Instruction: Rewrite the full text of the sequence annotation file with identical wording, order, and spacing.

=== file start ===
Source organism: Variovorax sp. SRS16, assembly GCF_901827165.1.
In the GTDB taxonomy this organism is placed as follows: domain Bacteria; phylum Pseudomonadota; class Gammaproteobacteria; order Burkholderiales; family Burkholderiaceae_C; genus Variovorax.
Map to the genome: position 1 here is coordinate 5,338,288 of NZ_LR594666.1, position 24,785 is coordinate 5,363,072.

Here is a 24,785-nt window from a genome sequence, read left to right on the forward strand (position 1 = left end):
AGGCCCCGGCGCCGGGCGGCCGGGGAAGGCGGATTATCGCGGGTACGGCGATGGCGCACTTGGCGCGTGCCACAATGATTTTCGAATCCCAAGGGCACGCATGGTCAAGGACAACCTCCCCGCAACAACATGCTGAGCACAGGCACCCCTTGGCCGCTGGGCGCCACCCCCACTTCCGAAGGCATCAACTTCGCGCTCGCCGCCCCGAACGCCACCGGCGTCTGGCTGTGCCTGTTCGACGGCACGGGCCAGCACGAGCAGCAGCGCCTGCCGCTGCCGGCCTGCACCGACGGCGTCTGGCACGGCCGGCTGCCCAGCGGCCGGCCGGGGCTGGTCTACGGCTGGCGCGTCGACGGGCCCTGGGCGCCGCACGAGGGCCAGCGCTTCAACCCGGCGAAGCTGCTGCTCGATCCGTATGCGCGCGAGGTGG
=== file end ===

Source organism: Variovorax sp. SRS16, assembly GCF_901827165.1.
In the GTDB taxonomy this organism is placed as follows: domain Bacteria; phylum Pseudomonadota; class Gammaproteobacteria; order Burkholderiales; family Burkholderiaceae_C; genus Variovorax.
Map to the genome: position 1 here is coordinate 5,338,288 of NZ_LR594666.1, position 24,785 is coordinate 5,363,072.

Here is a 24,785-nt window from a genome sequence, read left to right on the forward strand (position 1 = left end):
AGGCCCCGGCGCCGGGCGGCCGGGGAAGGCGGATTATCGCGGGTACGGCGATGGCGCACTTGGCGCGTGCCACAATGATTTTCGAATCCCAAGGGCACGCATGGTCAAGGACAACCTCCCCGCAACAACATGCTGAGCACAGGCACCCCTTGGCCGCTGGGCGCCACCCCCACTTCCGAAGGCATCAACTTCGCGCTCGCCGCCCCGAACGCCACCGGCGTCTGGCTGTGCCTGTTCGACGGCACGGGCCAGCACGAGCAGCAGCGCCTGCCGCTGCCGGCCTGCACCGACGGCGTCTGGCACGGCCGGCTGCCCAGCGGCCGGCCGGGGCTGGTCTACGGCTGGCGCGTCGACGGGCCCTGGGCGCCGCACGAGGGCCAGCGCTTCAACCCGGCGAAGCTGCTGCTCGATCCGTATGCGCGCGAGGTGG